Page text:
The city of Trujillo, close to the sea in the hot desert coastal strip of Peru, is not vastly interesting in itself, although it does have a few old buildings and some amusingly decorated casinos. Its appeal lies in two extensive archaeological sites a few kilometres from the centre of town. Only one of these is UNESCO listed but both are equally impressive.
The first of the two, and the one that is a world heritage site, is Chan Chan. The capital of the Chimu Kingdom and occupied from the ninth to the fifteenth century is was “the largest earthen architecture city in pre-Columbian America”.
Being built of adobe it is of course very vulnerable to the elements and those parts that have not been restored look a lot like rough piles of earth. It is on UNESCO’s list of sites in danger having suffered a great deal from recent El Niño rains. To protect the walls, most have roofs erected over them, which makes it hard to picture the original appearance of the city, although the presence of interpretive models in perspex domes dotted around the site does help.
The city was once twenty square kilometres in area and occupied a once fertile plain between two rivers, which the inhabitants irrigated with an extensive network of canals. The main part of the site occupies around a third of that area and contains nine separate ‘palaces’ each contained within a high wall. The restored one is the one you get to visit.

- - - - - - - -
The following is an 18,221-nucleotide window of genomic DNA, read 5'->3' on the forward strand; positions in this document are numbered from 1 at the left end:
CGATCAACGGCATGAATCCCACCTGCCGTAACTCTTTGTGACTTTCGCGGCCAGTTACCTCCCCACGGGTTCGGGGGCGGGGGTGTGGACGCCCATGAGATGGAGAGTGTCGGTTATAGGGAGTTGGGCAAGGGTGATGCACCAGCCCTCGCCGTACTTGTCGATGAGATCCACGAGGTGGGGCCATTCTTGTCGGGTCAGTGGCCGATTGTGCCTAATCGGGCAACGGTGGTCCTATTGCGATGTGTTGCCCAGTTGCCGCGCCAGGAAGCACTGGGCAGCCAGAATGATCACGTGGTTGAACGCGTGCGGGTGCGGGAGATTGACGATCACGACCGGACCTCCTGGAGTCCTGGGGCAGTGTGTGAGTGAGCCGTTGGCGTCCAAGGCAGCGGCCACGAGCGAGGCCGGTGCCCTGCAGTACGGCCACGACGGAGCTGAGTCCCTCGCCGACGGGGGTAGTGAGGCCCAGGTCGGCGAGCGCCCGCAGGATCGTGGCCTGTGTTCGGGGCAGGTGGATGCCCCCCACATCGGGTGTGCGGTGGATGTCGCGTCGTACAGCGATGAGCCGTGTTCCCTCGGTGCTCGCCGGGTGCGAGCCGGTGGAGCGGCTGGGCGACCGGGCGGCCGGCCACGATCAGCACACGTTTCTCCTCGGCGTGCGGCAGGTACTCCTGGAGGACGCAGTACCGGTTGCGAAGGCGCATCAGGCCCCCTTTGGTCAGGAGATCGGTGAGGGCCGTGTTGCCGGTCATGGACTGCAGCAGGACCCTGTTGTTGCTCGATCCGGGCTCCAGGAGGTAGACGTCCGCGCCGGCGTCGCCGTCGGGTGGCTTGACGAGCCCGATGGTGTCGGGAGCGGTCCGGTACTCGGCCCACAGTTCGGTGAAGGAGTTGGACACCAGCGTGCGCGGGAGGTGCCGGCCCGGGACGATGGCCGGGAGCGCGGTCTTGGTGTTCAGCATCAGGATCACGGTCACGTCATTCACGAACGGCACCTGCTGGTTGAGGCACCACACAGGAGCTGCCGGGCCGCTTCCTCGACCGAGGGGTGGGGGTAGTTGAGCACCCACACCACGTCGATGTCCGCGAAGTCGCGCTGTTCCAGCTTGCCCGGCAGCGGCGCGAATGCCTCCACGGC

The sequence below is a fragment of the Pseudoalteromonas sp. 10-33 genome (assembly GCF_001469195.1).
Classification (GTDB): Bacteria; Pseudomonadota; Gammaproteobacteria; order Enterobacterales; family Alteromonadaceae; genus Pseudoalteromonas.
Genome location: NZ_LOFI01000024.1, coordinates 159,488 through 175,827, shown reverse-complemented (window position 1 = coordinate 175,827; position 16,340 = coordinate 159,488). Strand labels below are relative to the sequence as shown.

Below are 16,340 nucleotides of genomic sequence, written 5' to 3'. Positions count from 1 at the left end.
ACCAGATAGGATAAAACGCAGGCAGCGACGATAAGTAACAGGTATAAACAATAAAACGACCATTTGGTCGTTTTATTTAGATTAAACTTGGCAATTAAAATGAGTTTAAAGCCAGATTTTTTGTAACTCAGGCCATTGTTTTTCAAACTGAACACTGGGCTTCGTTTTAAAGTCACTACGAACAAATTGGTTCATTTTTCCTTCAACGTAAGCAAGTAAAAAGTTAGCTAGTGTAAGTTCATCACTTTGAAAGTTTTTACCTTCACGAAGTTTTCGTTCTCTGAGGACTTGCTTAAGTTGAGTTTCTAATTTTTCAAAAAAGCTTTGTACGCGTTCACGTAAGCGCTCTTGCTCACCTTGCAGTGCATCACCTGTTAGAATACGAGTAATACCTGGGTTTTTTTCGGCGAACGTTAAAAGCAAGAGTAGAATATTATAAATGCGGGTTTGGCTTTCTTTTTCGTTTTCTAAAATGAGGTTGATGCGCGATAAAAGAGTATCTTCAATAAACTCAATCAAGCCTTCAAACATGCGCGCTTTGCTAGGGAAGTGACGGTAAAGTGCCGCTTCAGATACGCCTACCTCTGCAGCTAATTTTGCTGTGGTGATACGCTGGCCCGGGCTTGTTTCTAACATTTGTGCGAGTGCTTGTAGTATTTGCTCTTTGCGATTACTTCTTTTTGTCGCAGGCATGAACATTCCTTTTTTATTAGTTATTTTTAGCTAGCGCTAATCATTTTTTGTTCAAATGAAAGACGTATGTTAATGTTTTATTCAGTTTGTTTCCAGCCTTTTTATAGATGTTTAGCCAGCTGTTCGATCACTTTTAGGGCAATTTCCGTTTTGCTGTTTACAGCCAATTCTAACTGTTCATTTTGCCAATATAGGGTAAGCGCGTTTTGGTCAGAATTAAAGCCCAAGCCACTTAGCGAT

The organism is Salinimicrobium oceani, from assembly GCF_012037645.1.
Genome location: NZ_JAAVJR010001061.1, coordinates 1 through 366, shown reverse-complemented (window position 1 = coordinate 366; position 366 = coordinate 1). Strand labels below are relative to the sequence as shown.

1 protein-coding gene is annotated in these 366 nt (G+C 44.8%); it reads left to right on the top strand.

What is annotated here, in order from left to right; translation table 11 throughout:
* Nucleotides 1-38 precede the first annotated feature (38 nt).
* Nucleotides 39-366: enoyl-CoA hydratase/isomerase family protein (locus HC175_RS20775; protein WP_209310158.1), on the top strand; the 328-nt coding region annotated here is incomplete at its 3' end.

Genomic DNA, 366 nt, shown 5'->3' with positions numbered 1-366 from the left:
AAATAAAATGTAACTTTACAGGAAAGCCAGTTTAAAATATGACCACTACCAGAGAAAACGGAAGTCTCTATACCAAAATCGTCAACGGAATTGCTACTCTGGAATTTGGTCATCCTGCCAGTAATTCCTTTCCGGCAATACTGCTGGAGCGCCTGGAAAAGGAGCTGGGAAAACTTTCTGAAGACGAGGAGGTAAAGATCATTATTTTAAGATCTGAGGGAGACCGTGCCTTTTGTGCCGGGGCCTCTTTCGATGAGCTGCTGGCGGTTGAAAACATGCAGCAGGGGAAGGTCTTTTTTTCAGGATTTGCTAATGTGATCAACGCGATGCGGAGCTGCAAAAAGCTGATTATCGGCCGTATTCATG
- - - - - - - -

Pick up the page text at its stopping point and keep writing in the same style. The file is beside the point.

Inside the walls are decorated with wonderful relief designs, including geometric patterns and animal designs. Some of these have helpful little signs in front of them saying ‘replica’ although I wasn’t clear if any of them actually were original.
The palace, also referred to as a citadel, has large ceremonial courtyards, religious sanctuaries, storerooms, tombs, residential areas and lots of long maze-like corridors. At the centre is a large sunken reservoir fed by groundwater and half full of reeds.
Some distance from the main site and both now engulfed by the modern city are two small vaguely pyramidal ‘temples’ called Huaca Iris and Huaca Esmeralda. Although I’d taken a local bus out, I accepted the offer of one of the taxi drivers hanging around at the entrance to ferry me to the museum up the road and then these two subsidiary attractions, both of which turned out to be different from the main site and interestingly decorated.
There is not a great deal you can do, Lego-wise, with this site so I settled for a model of the area with the reservoir, where I had spent a happy time sitting on a shaded seat watching the water birds and munching deep-fried broad bean snacks.